In the 1950’s a couple of my former school mates found themselves in
in the military. Both regarded the spell
as the least enjoyable two years of their lives and swore never to return. What will happen next there is becoming
difficult to work out and all I can do is stick to Zero Hedge and hope this is
As the row on privacy and Government regulation of the press rumbles on The Economist, a journal I have read for sixty odd years makes its displeasure clear about what is being proposed, elsewhere in the real world, privacy is no great matter.
The supermarket we have to use for a few items has mailed me with a personalized effort which clearly shows where we shop, at what times and by an analysis of the spending what sort of meal we would like on Easter day with the recommended wine.
There is one thing that they have not picked up on yet, however. We have ceased to use their lavatory paper for reasons I do not wish to divulge on grounds of privacy.
But it will be only a matter of time before they offer me personalized rolls or at least by looking at my age profile make suggestions about texture and capability.
The trouble is that as the post below indicates, the techies are always ahead of the game when it comes to security and privacy.
Another false dawn is all the spin, spout and shout about budgets etc. in the
UK, the USA,
the EU and the rest of the world. What
really matters is what the money men are going to do and how.
When Mark Carney takes over at the Bank of England we are promised a very new strategy and attack on the economic problems. This could be the economic equivalent of the 1st July 1916 when in the Battle of the Somme after nearly two years mostly on the back foot, the British Army attacked in the hope of pushing the Germans out of France.
At least there has been some entertainment. The Daily Mail today had a piece about the life and larks of Sir Winston Churchill in the first decade of the 20th Century when a young man about town.
He comes across as perhaps a model for the character of Bingo Little (see Wikipedia) in Wodehouse’s stories about Jeeves and
This is not Churchill as we know him. More to the point a short while ago I posted on Leslie Stuart, (see Wikipedia) born Thomas Barrett, of humble origins who made it to the top in show business at the time. In the same decade he was making a great deal of money and spending even more.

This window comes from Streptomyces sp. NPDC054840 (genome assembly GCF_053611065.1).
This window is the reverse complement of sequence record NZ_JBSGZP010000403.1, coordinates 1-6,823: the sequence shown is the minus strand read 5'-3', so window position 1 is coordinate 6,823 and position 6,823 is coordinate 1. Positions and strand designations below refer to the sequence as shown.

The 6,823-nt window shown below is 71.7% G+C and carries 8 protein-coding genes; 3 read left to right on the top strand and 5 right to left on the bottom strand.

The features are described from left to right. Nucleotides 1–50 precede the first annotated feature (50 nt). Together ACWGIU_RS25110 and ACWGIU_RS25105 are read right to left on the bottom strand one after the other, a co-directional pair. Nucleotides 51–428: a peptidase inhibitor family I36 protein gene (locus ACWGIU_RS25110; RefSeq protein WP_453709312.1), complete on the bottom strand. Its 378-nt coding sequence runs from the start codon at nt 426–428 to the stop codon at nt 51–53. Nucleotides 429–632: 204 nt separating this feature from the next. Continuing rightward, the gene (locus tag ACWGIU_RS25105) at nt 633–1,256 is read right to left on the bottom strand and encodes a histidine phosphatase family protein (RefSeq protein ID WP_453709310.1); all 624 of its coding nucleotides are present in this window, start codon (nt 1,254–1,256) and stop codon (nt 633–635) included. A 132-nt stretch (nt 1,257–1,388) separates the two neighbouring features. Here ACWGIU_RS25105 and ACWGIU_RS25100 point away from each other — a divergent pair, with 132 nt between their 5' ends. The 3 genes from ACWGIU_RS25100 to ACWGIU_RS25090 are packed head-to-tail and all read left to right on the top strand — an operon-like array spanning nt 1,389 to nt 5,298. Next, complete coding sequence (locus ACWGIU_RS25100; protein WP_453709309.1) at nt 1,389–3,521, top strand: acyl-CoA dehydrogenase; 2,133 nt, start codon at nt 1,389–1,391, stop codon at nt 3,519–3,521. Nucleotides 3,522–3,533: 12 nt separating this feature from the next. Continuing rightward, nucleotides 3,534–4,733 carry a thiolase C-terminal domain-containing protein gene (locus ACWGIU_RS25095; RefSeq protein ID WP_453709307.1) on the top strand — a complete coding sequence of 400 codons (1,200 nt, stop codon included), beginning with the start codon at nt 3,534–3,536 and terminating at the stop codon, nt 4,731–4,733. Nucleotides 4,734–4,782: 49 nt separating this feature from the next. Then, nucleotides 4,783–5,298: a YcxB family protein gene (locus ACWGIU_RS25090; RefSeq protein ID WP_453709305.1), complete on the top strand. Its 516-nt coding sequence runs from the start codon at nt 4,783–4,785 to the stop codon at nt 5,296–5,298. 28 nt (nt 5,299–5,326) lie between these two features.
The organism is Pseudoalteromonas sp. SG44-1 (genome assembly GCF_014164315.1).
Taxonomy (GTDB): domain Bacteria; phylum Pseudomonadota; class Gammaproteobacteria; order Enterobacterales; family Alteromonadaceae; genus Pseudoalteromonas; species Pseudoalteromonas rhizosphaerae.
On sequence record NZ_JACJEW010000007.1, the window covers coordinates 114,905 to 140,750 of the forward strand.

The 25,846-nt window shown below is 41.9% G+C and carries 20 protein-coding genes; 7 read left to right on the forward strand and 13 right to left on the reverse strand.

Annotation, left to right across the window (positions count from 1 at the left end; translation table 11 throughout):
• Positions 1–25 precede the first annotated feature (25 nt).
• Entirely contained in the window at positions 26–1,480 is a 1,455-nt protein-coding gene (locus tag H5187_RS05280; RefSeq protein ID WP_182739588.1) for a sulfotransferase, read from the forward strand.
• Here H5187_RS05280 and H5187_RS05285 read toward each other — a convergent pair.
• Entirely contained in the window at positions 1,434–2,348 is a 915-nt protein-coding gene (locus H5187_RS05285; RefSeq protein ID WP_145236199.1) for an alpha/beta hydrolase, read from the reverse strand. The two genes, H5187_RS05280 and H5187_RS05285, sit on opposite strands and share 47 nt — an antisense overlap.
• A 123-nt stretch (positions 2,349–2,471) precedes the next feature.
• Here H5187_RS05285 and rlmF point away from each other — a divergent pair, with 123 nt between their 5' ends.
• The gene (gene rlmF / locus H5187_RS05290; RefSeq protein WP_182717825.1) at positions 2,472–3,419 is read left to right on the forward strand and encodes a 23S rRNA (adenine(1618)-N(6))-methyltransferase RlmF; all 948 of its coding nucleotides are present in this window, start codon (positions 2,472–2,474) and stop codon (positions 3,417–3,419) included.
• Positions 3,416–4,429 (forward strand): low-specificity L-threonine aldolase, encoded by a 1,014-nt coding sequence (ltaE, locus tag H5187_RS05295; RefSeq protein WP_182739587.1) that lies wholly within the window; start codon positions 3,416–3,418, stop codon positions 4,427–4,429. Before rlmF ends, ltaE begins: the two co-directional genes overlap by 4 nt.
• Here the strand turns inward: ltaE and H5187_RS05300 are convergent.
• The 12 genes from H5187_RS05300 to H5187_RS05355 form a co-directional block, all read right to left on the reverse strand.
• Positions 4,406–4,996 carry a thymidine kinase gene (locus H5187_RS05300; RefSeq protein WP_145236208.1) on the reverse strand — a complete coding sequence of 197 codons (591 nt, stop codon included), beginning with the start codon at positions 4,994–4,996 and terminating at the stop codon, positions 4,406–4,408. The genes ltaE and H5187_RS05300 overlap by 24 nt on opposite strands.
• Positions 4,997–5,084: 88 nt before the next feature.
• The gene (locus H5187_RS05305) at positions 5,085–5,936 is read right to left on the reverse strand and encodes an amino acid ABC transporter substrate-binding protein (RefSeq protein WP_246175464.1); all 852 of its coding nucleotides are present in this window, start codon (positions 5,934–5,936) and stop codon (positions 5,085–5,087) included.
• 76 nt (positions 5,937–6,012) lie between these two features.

One interest that Leslie and Winston had in common and it seems at the same time and in the same places was entertaining chorus girls and not stinting on the champagne. Leslie was unlucky falling into bankruptcy and divorce. Winston on the other hand was bankrolled by press barons and married well.
Curiously, these two men were not quite so far apart as they might have believed and I do not mean in terms of which particular girl or girls whose company may have delighted them.
Trawling around the primary sources, it appears though from decidedly humble origins one of Stuart’s/Barrett’s relations by marriage was from a family where some had gone down but one part had decidedly gone up. They were connected to the family of one of Churchill’s forlorn female hopes.
But another had been one of the leading huntsmen of his day riding the same country and with the same packs as Bay Middleton (see Wikipedia), now alleged to be the real father of Clementine Hozier, the eventual wife of Sir Winston.
Which brings us back to the beginning. Between 1924 and 1929 Churchill was Chancellor of the Exchequer in a Conservative Government that had declared that its mission was to clear up the mess in the economy but failed.
A major reason was putting too much trust in and following the advice of Montague Norman, the Governor of the Bank of England. The Great Crash that followed, involving Wall Street, European funny money and the rest is one of the dark periods of history.
At the time, one of relatively recent acquisitions of Empire was
where we were then busy building up our army and naval bases.
That’s the trouble with wandering you finish up back where you started from.